How have the trade talks progressed so far?
Talks between the two sides commenced on January 7 in Beijing. While limited progress was made during the three days of discussions, they agreed to continue the talks in Washington, which took place January 30-31. The Chinese delegation was led by Liu He, China’s Vice Premier, while the U.S. side was led by U.S. Trade Representative Robert Lighthizer and Treasury Secretary Steve Mnuchin. 
On January 31, President Trump hosted the Chinese delegation at the White House and expressed optimism that a trade deal could be reached before the March 2 deadline. He also announced that he would be meeting next month with Chinese President Xi Jinping in an effort to close the deal. During the White House meeting, Vice Premier He informed the President that China is committed to purchasing five million tons of U.S. soybeans.
But despite the President’s optimism and the Chinese apparent willingness to take steps to address the large bilateral trade surplus with the U.S., the two parties still appear to be far apart on the structural issues being negotiated, such as intellectual property and other trade barriers.
After two days of talks, USTR Lighthizer commented that the two sides have not even agreed to a draft framework of an agreement and did not discuss reducing U.S. tariffs on Chinese goods. On the latter point, President Trump said in an interview that it is possible that some of the additional tariffs on Chinese goods would remain in effect, even if an agreement is reached with China.
What are the potential outcomes?
At this time, it seems highly unlikely that a comprehensive agreement addressing all of the fundamental structural issues raised by the U.S. can be reached by March 2, when additional tariffs on Chinese goods are scheduled to go into effect. It is possible that the March 2 deadline could be extended, but President Trump has stated clearly that the additional tariffs on Chinese goods would be effective on that date.
Some have speculated that a smaller deal can be reached by March 2, which would delay the additional tariffs, but would not roll back the duties on $250 billion worth of Chinese imports the U.S. has already imposed. In exchange, China would make significant commitments on the purchase of U.S. soybeans and other American goods and services. Under such an arrangement, presumably negotiations would continue on the more fundamental structural issues.
At this point, it is impossible to predict what the outcome of these discussions will be. As always, it is critically important that global traders stay tuned and stay engaged.  

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COM_a29. The Strategic Trade Review Publishes Two New Issues

(Source: Strategic Trade Review, 5 Feb 2019.)
Strategic Trade Review has published the following two new issues.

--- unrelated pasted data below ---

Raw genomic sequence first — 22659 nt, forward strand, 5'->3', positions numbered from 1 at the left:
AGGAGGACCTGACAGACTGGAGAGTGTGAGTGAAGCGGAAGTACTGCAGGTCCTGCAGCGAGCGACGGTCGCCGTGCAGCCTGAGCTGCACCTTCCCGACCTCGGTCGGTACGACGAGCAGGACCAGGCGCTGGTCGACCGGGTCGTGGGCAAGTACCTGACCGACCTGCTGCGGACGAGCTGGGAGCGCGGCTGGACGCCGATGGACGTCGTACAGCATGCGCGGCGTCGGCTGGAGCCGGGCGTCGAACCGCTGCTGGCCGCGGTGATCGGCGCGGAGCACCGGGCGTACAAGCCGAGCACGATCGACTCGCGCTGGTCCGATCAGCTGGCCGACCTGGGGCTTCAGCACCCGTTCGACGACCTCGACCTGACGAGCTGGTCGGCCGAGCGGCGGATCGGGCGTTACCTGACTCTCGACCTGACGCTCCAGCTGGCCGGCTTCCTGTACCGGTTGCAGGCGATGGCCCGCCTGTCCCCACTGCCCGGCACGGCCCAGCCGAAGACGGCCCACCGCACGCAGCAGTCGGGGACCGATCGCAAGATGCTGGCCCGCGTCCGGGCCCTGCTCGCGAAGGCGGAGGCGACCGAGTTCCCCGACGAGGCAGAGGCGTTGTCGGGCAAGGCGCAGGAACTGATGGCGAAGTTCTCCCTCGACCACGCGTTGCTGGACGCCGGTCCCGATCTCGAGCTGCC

Both issues can be downloaded free of charge.
N.B. Strategic Trade Review is the leading refereed journal dedicated to strategic trade, export controls, and sanctions. The Review publishes articles from a global and diverse authorship. It is an essential resource for researchers, practitioners, students, policy-makers, and other stakeholders involved in trade and security. Articles from the Strategic Trade Review are frequently cited in other peer reviewed journals, trade publications, research and industry reports, magazines, and books. Read about the journal’s impact here.

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World Trade Controls Blog, 5 Feb 2019.)
* Author: Susan Kovarovics, Esq.,
susan.kovarovics@bclplaw.com, +1 202-508-6132; Megan A. Gajewski Barnhill, Esq.,
megan.gajewskibarnhill@bclplaw.com, +1 202-508-6302; and Carrie Miller, Esq.,
carrie.miller@bclplaw.com, +1 202-508-6138. All of Bryan Cave Leighton Paisner LLP.
Several circumstances may trigger the need for non-US parties to conduct restricted party screening against the various lists published by the US government.  Deciding whether screening is useful, and which lists to screen against, depends upon the particulars of the business activity or contemplated transaction.  The increasing prevalence of secondary sanctions from the United States makes screening against US lists increasingly important. 
For purposes of complying with US trade controls and to manage risks associated with US secondary sanctions, restricted party screening is used to identify whether a party to a transaction is subject to specific export control or sanctions restrictions imposed by the US Department of Commerce, US Department of State, and/or US Department of the Treasury.  Each of these departments maintains lists of restricted parties and imposes various restrictions on certain activities involving those listed parties (and under certain circumstances, activities involving any entity owned or controlled by such parties).
For example, it may be prudent to screen parties in the following situations, among others:
  – The transaction involves US parties, including because payment transits a US financial institution;
  – The transaction is denominated in US Dollars;
  – The transaction involves Iran, Russia, Syria, or North Korea; or
  – The transaction involves items that are subject to US export controls.